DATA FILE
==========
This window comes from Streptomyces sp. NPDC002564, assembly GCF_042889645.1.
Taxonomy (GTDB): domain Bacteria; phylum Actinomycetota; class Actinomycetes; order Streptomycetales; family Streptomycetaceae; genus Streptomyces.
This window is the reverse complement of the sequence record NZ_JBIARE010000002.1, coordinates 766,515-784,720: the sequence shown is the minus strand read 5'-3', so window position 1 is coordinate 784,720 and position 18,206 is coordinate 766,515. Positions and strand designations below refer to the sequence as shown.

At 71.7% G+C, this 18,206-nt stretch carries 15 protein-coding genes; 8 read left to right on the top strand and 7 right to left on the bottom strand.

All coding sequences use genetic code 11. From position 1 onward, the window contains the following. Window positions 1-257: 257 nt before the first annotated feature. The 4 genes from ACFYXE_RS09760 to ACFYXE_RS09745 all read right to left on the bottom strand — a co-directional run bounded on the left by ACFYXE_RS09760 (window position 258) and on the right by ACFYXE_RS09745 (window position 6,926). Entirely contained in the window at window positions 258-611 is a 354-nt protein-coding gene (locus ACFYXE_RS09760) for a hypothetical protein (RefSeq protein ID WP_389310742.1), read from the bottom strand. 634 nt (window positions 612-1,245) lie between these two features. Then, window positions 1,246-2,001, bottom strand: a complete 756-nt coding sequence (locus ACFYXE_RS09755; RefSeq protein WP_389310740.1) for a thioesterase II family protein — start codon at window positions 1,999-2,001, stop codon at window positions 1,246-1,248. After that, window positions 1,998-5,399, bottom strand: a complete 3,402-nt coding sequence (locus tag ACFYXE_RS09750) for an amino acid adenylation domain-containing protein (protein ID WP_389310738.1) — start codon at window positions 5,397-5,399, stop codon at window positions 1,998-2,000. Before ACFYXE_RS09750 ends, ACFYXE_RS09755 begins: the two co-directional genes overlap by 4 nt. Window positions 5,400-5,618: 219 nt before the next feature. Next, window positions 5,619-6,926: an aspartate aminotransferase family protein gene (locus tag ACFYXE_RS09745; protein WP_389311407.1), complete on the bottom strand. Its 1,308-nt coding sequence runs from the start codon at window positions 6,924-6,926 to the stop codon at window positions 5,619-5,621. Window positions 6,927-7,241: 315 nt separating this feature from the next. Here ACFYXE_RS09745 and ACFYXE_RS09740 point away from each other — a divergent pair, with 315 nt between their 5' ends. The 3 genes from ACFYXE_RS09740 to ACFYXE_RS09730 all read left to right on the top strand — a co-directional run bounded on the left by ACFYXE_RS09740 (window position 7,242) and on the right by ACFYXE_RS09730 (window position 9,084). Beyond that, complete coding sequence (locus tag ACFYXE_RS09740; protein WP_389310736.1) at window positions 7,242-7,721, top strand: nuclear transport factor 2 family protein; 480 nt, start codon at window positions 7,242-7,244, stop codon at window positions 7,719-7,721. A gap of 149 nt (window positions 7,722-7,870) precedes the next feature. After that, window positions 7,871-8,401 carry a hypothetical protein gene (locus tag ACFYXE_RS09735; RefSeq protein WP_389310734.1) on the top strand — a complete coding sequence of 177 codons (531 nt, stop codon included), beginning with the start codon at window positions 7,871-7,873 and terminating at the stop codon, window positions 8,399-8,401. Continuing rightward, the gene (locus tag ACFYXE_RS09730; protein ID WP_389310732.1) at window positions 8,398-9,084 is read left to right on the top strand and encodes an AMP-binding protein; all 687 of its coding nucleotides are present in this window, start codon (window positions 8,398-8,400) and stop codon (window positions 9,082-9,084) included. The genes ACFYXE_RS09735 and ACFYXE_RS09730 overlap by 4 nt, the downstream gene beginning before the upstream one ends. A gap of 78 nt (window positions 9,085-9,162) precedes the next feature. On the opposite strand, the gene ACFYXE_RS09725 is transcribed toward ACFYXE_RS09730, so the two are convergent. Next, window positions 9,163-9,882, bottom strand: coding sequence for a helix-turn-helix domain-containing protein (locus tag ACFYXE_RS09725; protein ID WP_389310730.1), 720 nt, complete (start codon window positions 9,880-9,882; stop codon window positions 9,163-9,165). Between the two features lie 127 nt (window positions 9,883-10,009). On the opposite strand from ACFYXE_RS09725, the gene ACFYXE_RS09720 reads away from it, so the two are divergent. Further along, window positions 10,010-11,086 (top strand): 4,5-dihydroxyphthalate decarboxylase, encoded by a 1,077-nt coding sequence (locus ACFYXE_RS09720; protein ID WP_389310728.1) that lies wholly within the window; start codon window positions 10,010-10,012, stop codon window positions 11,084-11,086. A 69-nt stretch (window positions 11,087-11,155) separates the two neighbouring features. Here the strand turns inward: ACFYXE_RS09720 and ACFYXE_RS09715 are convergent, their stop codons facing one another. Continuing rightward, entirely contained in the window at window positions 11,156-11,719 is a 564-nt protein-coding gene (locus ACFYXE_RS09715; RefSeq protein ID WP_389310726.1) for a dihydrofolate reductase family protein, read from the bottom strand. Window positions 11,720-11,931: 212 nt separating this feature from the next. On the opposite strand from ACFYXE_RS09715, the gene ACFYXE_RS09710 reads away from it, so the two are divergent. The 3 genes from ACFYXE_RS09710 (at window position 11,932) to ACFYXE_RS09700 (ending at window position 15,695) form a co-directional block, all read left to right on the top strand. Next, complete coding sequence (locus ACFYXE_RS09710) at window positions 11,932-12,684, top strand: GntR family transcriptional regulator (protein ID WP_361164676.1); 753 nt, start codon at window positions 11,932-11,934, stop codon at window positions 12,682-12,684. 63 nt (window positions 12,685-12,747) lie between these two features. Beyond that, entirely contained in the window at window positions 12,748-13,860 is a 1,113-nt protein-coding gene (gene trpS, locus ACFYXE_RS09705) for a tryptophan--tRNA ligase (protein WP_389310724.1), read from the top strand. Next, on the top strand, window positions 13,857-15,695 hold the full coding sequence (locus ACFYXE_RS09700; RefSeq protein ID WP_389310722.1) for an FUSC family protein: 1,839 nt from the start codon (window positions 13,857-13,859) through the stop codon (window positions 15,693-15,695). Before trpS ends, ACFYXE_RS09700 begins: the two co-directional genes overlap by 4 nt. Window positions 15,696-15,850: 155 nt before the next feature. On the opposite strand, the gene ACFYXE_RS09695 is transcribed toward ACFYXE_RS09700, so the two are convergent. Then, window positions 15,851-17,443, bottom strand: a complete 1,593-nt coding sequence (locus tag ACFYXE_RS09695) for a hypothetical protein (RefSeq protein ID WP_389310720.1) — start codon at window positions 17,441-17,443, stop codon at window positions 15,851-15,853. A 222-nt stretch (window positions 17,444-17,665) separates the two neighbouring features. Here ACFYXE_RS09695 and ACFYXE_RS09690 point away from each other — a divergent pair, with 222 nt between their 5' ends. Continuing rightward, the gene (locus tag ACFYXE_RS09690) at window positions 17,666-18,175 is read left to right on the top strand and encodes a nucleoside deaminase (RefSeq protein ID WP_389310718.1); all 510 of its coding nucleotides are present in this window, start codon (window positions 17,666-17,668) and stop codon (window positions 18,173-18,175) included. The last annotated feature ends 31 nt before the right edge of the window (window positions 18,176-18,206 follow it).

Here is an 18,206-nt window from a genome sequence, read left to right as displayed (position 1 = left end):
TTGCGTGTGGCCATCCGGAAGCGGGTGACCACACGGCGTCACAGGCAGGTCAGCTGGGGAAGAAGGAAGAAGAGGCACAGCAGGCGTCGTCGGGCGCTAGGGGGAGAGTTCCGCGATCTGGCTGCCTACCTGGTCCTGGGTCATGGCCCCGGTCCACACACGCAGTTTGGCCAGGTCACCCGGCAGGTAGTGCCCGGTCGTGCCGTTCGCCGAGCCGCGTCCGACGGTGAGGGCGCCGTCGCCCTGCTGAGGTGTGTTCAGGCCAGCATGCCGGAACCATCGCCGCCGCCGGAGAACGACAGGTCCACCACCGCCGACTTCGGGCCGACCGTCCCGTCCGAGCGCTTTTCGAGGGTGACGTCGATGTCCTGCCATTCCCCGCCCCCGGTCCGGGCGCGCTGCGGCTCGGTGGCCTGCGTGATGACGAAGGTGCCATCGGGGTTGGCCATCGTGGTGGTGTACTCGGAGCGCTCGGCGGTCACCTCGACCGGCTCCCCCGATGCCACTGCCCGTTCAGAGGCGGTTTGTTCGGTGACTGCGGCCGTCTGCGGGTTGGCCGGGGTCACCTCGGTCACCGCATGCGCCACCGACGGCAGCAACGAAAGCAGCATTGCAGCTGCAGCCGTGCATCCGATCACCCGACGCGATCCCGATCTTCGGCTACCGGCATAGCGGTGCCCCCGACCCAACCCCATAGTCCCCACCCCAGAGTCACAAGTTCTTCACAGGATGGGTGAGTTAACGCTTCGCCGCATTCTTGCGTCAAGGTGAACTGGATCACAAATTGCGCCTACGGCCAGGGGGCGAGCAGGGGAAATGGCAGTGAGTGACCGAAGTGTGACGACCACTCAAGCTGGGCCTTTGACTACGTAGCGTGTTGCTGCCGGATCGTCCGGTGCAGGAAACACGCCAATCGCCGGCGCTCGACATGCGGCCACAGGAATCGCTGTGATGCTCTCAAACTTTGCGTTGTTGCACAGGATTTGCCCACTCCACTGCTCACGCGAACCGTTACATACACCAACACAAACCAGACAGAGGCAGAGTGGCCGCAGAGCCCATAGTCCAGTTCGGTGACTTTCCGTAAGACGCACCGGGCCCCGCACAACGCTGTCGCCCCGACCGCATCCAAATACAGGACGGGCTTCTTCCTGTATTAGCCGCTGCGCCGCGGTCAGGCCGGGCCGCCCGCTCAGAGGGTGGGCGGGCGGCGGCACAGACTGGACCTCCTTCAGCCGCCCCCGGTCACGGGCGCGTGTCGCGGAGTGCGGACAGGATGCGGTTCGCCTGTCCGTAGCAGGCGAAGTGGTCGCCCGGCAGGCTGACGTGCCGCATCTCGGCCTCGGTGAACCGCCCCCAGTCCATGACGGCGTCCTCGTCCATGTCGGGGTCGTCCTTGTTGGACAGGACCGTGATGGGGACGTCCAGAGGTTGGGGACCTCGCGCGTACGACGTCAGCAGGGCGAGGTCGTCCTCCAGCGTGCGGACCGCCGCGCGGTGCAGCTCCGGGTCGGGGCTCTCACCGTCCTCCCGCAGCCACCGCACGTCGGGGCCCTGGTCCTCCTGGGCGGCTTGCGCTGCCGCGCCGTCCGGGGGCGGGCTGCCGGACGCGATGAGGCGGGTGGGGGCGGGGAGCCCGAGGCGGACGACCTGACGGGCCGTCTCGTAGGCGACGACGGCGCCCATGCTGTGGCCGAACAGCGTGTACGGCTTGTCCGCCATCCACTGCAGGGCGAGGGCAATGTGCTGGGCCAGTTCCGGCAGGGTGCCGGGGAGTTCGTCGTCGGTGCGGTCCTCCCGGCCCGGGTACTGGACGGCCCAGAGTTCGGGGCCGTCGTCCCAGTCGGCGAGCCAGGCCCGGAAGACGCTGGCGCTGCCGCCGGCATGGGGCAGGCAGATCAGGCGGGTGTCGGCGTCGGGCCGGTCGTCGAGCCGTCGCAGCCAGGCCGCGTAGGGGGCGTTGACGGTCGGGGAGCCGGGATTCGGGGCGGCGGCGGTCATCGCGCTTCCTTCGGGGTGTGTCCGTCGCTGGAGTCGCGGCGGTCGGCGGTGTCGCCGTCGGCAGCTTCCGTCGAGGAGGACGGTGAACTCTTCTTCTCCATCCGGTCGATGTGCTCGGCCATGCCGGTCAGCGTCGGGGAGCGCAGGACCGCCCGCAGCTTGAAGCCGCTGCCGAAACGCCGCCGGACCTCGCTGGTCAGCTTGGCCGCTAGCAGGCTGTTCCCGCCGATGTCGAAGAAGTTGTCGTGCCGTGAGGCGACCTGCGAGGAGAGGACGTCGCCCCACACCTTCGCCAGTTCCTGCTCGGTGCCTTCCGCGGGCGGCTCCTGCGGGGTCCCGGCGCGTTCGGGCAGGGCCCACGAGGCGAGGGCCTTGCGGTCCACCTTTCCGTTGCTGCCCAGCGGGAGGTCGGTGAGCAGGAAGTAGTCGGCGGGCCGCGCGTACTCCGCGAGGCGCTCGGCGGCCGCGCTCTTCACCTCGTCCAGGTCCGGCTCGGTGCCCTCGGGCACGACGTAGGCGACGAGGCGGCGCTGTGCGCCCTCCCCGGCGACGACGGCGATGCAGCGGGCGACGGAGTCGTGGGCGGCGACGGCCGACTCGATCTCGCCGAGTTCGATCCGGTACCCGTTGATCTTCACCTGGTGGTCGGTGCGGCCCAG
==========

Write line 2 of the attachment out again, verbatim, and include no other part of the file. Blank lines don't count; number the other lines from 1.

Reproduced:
Taxonomy (GTDB): domain Bacteria; phylum Actinomycetota; class Actinomycetes; order Streptomycetales; family Streptomycetaceae; genus Streptomyces.